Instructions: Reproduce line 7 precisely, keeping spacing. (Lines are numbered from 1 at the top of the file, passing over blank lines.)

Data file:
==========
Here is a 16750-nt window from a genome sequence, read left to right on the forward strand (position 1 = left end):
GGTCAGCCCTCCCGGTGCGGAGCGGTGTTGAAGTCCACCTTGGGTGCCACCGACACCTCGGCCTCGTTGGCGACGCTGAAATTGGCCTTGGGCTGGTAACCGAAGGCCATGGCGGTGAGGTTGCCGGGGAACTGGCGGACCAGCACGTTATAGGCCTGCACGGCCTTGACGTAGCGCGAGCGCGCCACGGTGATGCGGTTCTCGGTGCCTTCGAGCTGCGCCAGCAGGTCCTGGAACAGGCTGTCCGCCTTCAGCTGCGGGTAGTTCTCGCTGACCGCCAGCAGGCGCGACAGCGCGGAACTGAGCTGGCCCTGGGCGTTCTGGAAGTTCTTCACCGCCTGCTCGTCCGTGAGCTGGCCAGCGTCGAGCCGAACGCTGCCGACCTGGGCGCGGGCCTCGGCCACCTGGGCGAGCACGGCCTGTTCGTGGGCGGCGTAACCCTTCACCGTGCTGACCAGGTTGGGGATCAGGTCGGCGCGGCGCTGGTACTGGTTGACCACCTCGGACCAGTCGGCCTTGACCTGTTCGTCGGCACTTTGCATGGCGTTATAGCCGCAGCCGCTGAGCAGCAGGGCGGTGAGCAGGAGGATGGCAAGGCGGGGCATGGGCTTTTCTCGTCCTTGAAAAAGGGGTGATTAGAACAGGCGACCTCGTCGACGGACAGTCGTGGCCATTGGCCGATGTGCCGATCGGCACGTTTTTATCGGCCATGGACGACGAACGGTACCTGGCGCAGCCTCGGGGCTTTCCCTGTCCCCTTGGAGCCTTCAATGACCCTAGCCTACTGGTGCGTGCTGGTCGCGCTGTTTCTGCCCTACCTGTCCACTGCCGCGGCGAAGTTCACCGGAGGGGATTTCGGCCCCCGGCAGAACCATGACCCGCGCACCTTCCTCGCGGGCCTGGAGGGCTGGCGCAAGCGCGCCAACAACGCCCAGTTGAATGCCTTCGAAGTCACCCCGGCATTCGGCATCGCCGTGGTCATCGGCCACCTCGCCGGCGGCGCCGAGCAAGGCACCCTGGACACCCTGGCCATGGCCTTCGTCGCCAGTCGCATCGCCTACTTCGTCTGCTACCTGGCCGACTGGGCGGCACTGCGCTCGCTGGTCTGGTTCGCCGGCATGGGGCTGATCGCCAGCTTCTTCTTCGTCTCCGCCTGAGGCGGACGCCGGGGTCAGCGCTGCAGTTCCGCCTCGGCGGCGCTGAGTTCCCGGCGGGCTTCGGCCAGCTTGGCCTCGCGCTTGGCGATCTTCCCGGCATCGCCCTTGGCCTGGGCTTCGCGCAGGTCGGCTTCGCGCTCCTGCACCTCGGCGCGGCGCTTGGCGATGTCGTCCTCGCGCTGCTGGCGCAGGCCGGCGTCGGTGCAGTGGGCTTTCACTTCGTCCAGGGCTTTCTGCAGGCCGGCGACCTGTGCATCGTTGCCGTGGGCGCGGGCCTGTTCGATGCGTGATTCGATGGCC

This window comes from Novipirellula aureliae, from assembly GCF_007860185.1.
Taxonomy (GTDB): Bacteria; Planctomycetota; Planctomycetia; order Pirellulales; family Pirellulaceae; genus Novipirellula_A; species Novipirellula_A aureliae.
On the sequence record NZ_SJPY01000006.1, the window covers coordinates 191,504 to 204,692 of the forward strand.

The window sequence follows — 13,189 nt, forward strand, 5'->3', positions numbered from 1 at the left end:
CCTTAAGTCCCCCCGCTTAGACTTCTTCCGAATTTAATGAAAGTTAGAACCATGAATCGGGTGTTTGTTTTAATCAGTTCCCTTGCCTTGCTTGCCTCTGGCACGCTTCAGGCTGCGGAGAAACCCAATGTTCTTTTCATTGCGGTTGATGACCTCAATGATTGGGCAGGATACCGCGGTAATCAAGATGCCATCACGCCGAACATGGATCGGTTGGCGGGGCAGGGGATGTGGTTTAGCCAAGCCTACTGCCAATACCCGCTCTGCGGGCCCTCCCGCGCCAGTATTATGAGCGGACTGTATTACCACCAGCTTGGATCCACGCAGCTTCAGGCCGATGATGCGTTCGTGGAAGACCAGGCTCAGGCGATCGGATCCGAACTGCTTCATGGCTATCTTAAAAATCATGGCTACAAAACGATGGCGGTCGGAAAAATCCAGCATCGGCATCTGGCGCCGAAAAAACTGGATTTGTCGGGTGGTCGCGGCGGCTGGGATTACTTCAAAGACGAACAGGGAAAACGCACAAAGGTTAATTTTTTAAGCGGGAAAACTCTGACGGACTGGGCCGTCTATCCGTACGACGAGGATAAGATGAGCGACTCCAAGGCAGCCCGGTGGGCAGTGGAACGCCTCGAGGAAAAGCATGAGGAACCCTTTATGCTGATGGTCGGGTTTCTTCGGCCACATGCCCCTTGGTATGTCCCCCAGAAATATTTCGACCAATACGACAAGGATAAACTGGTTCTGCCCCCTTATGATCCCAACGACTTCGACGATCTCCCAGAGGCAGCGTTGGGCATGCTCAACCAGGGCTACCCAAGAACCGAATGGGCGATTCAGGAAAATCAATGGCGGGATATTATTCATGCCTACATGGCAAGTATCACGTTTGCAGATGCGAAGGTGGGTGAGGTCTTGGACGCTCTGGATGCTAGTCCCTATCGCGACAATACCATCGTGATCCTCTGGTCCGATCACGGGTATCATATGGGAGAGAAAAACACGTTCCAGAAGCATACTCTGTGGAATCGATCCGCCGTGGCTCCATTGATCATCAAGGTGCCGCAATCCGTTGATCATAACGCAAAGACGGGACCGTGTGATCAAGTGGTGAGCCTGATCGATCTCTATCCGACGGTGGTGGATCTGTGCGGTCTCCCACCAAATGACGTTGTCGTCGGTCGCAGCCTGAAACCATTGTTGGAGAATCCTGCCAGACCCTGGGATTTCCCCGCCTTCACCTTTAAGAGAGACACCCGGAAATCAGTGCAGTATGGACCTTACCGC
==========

CCTTAAGTCCCCCCGCTTAGACTTCTTCCGAATTTAATGAAAGTTAGAACCATGAATCGGGTGTTTGTTTTAATCAGTTCCCTTGCCTTGCTTGCCTCTGGCACGCTTCAGGCTGCGGAGAAACCCAATGTTCTTTTCATTGCGGTTGATGACCTCAATGATTGGGCAGGATACCGCGGTAATCAAGATGCCATCACGCCGAACATGGATCGGTTGGCGGGGCAGGGGATGTGGTTTAGCCAAGCCTACTGCCAATACCCGCTCTGCGGGCCCTCCCGCGCCAGTATTATGAGCGGACTGTATTACCACCAGCTTGGATCCACGCAGCTTCAGGCCGATGATGCGTTCGTGGAAGACCAGGCTCAGGCGATCGGATCCGAACTGCTTCATGGCTATCTTAAAAATCATGGCTACAAAACGATGGCGGTCGGAAAAATCCAGCATCGGCATCTGGCGCCGAAAAAACTGGATTTGTCGGGTGGTCGCGGCGGCTGGGATTACTTCAAAGACGAACAGGGAAAACGCACAAAGGTTAATTTTTTAAGCGGGAAAACTCTGACGGACTGGGCCGTCTATCCGTACGACGAGGATAAGATGAGCGACTCCAAGGCAGCCCGGTGGGCAGTGGAACGCCTCGAGGAAAAGCATGAGGAACCCTTTATGCTGATGGTCGGGTTTCTTCGGCCACATGCCCCTTGGTATGTCCCCCAGAAATATTTCGACCAATACGACAAGGATAAACTGGTTCTGCCCCCTTATGATCCCAACGACTTCGACGATCTCCCAGAGGCAGCGTTGGGCATGCTCAACCAGGGCTACCCAAGAACCGAATGGGCGATTCAGGAAAATCAATGGCGGGATATTATTCATGCCTACATGGCAAGTATCACGTTTGCAGATGCGAAGGTGGGTGAGGTCTTGGACGCTCTGGATGCTAGTCCCTATCGCGACAATACCATCGTGATCCTCTGGTCCGATCACGGGTATCATATGGGAGAGAAAAACACGTTCCAGAAGCATACTCTGTGGAATCGATCCGCCGTGGCTCCATTGATCATCAAGGTGCCGCAATCCGTTGATCATAACGCAAAGACGGGACCGTGTGATCAAGTGGTGAGCCTGATCGATCTCTATCCGACGGTGGTGGATCTGTGCGGTCTCCCACCAAATGACGTTGTCGTCGGTCGCAGCCTGAAACCATTGTTGGAGAATCCTGCCAGACCCTGGGATTTCCCCGCCTTCACCTTTAAGAGAGACACCCGGAAATCAGTGCAGTATGGACCTTACCGC